I recently reviewed this book, so this one is probably fresh in everyone’s mind. I loved this novel so much. I’m actually going to use a gift card I received for my birthday to purchase the next book in the series. It was such an incredible read and I would just love an ounce of Johansen’s creativity. This world she envisioned is so detailed and perfectly written. It’s a dystopian novel that follows 19-year-old Kelsea as she becomes queen of a nation in disarray. She has to learn the ropes of being queen quickly and makes a ton of mistakes along the way. It’s a brilliantly written book and it’s another one I want everyone to read so we can discuss. (Oh! It is also going to be a movie and Emma Watson is starring as Kelsea. DO I NEED TO SAY MORE?!)
Honestly, I couldn’t name any book other than this one as my favorite of the year. I can’t remember the last time I had such a fun time reading a novel, and I don’t understand how this is her first novel. (What?!) The characters were outstanding, the plot was fun, and I had happy butterflies in my stomach the entire time I was reading it. It’s a typical romance novel, but ugh, it’s really so much more than that. It’s about two coworkers, Lucy and Josh, who hate each other and are vying for the same promotion. In order to work together somewhat peacefully, they’ve devised a series of passive-aggressive games to get through the workday. And then Lucy starts to realize that maybe she doesn’t hate Josh. Maybe, just maybe, she’s totally in love with him.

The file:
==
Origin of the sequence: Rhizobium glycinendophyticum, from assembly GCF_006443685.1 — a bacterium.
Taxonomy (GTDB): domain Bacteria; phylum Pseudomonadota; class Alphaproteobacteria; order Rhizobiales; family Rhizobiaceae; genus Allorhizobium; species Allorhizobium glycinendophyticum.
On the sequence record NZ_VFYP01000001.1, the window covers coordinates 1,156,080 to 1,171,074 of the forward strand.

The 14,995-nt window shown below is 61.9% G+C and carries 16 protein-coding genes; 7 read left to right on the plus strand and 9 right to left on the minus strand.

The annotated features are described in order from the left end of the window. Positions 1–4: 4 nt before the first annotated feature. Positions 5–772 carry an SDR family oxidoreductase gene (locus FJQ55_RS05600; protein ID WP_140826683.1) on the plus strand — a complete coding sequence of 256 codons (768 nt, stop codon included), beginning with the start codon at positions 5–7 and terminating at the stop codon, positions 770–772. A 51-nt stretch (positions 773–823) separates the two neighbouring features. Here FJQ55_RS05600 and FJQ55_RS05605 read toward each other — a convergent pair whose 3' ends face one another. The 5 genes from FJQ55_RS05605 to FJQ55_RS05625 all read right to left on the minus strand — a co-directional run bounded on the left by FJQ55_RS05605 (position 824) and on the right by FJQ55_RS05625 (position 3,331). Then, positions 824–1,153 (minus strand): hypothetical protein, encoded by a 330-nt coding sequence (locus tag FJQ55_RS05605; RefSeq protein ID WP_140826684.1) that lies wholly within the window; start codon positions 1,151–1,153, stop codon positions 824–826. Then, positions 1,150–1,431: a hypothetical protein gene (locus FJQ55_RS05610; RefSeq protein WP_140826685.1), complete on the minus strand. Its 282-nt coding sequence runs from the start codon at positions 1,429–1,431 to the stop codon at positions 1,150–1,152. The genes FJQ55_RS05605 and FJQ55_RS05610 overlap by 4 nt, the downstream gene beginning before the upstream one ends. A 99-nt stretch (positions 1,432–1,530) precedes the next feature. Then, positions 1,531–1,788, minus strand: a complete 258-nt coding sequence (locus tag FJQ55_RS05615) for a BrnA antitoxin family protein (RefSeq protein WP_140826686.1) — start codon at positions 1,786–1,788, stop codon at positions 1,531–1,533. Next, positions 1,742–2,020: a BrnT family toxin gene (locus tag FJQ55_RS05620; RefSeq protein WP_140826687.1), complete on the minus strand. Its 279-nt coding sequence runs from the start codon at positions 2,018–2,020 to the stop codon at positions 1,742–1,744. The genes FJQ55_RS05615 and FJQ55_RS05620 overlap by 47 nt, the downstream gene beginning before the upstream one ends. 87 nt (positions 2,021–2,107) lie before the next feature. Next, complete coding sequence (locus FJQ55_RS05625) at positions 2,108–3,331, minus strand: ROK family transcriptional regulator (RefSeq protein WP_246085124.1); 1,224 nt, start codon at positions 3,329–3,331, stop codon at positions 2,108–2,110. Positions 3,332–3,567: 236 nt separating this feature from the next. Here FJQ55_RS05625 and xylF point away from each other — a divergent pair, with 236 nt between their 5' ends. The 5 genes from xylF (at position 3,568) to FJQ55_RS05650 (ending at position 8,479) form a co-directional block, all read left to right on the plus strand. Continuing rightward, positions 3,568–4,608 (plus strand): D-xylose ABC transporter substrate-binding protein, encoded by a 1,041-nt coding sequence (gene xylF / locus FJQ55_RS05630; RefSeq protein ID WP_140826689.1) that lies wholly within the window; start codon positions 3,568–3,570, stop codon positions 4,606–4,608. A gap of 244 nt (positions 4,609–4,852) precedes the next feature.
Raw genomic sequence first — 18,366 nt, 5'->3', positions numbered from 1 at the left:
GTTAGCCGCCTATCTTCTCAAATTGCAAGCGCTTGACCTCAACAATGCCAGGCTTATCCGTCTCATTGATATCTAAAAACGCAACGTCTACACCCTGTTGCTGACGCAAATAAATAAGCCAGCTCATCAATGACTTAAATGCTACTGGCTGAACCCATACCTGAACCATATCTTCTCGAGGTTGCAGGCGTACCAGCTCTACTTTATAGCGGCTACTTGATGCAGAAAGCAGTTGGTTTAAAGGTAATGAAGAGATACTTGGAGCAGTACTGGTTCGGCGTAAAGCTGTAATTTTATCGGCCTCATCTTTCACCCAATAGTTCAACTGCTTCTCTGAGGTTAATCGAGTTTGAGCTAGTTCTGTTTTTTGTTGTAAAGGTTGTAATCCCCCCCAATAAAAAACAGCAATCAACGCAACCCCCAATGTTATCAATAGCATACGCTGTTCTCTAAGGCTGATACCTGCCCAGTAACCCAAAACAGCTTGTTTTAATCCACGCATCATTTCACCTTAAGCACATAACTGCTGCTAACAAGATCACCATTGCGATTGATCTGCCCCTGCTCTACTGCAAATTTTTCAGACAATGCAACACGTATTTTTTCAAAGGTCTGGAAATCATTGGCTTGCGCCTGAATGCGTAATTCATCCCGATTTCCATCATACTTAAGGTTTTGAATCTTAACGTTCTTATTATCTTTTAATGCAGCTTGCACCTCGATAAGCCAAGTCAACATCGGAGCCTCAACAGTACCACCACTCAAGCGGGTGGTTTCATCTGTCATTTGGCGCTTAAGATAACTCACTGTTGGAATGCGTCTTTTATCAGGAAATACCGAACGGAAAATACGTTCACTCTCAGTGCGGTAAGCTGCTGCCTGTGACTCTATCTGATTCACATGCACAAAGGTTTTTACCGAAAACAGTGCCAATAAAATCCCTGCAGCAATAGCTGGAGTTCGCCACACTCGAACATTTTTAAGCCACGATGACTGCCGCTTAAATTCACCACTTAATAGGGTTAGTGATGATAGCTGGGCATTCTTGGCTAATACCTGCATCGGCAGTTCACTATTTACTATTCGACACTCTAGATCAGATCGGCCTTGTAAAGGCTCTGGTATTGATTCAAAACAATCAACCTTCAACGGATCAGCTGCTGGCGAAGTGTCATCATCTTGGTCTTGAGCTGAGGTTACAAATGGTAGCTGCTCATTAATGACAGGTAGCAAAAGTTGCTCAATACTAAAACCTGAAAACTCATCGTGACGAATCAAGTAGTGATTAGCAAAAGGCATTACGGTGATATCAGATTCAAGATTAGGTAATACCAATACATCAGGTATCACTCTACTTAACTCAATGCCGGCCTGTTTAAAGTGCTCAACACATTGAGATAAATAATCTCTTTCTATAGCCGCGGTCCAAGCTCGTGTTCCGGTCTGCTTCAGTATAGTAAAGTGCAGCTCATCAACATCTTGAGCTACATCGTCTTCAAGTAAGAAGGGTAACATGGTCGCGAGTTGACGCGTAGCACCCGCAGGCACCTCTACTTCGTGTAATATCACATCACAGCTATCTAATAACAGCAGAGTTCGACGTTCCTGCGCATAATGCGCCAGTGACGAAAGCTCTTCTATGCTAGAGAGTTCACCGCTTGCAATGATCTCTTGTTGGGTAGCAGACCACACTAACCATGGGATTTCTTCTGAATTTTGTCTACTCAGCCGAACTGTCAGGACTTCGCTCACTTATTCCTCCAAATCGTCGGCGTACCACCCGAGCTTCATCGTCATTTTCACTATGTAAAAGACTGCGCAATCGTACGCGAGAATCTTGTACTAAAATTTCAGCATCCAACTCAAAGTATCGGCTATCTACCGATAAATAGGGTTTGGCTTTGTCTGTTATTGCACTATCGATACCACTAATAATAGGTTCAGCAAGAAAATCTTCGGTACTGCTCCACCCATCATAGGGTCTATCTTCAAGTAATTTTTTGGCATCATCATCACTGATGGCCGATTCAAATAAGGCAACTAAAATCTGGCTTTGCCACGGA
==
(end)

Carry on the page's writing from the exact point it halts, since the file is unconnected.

What was the best book you read this year?